STEM Schools Look to Grow in New York
NEW YORK — Science, Technology, Engineering and Mathematics (STEM) schools are becoming increasingly popular throughout the country, and New York looks to lead the pack with a recent education plan on the table.
New York Governor Andrew Cuomo is proposing to establish 10 new programs modeled on Pathways in Technology Early College High School (P-TECH), an IBM-backed school in Brooklyn that takes students through high school and two years of college with the goal of meeting the demand for workers with the right skills for high-tech jobs.
The public-private partnership was announced as part of Cuomo’s 2013-2014 Executive Budget. There are 10 schools in the proposal from each of the 10 economic development regions, which will participate in the new 6-year education model. By the end of the program (if a student meets the academic requirements) they will graduate with an associate’s degree. The proposal includes a $4 million increase for the Early College High School program (ECHS), which will fund the 10 programs, as well as traditional ECHS programs throughout the state.
“Education is key to America’s economic growth and competitiveness. IBM is pleased to be working with New York state, its businesses and its educators to provide students with the deep knowledge, skills and education needed to prepare students for 21st century jobs in areas like analytics and big data,” said Stanley Litow, vice president of corporate citizenship and corporate affairs at IBM, in a statement.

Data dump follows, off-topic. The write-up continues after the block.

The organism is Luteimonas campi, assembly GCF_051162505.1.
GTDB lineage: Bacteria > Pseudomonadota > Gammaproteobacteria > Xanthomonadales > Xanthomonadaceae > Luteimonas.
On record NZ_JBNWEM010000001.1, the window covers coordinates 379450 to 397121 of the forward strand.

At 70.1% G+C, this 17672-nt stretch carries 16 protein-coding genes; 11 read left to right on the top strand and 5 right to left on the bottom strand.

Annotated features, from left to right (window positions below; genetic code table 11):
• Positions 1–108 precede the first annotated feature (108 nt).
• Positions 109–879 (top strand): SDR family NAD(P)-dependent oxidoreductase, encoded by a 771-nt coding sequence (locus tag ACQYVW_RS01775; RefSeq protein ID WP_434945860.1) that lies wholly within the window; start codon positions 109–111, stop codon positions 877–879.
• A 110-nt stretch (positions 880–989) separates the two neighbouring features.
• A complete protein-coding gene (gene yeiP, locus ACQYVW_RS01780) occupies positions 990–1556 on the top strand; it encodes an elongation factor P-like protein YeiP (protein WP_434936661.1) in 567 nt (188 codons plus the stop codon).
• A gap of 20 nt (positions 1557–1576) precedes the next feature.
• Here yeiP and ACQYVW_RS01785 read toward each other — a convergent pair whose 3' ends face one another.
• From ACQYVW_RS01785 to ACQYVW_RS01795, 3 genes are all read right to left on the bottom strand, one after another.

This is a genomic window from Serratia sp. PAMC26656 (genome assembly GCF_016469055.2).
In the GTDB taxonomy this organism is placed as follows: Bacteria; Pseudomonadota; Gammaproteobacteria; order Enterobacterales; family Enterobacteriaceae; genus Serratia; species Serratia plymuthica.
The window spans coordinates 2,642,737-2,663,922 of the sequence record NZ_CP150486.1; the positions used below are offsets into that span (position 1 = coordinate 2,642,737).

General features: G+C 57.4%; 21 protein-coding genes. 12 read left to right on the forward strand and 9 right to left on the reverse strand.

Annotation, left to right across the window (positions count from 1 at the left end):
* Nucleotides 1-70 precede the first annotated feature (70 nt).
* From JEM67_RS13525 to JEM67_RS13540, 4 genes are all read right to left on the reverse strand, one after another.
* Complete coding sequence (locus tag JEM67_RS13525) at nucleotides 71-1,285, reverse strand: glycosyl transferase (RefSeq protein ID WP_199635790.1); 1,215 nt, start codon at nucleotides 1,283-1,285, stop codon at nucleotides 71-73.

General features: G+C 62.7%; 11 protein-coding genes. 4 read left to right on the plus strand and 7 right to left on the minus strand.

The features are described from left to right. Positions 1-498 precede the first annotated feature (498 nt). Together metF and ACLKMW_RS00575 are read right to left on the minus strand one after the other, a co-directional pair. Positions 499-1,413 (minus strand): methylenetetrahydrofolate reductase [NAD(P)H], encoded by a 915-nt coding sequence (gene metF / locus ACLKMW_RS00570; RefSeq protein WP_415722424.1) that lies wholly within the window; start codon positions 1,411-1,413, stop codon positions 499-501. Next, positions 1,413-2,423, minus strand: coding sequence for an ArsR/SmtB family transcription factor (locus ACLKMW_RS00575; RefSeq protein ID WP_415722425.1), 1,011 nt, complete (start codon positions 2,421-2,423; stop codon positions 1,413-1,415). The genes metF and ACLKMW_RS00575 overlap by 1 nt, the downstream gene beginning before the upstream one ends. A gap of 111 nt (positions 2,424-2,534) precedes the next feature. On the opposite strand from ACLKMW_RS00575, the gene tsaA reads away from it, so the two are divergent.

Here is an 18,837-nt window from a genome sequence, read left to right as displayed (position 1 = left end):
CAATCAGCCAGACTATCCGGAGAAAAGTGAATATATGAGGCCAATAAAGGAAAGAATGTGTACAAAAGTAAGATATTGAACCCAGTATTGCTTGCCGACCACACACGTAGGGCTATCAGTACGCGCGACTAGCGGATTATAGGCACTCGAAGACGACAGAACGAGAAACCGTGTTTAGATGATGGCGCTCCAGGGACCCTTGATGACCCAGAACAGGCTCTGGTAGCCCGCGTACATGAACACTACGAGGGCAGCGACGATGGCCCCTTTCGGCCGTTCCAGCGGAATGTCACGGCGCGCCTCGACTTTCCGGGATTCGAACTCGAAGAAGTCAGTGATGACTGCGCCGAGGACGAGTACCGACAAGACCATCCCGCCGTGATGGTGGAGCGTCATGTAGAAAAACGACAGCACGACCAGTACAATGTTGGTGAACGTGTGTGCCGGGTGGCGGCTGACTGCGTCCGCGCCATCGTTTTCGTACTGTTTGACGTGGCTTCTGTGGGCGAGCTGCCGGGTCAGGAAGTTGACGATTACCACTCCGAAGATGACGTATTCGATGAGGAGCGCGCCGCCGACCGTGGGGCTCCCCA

The proposal means bright futures for not only the students, but for companies and the economy as well. An educated and highly skilled workforce has the ability to strengthen the economy.
“One of New York’s greatest resources and economic drivers is our education system, but we must ensure that our schools are adequately equipped to train students for the high-tech jobs of tomorrow,” said Cuomo in a statement. “This partnership with IBM will better enable the state to invest in selected school districts throughout the state and prepare students, starting in high school, for high-skill jobs in fields such as manufacturing, technology, finance and health care.”
Students will not only receive a high-level of education and training, but the partnership with IBM and other companies also gives the program’s graduates a front-of-the-line position for jobs with these companies.
IBM is the only company to-date to be announced as a partner in the program, but additional partners and resources will be announced in the coming months, according to Cuomo’s office.
IBM will be the key partner for two schools, which have not yet been named publically.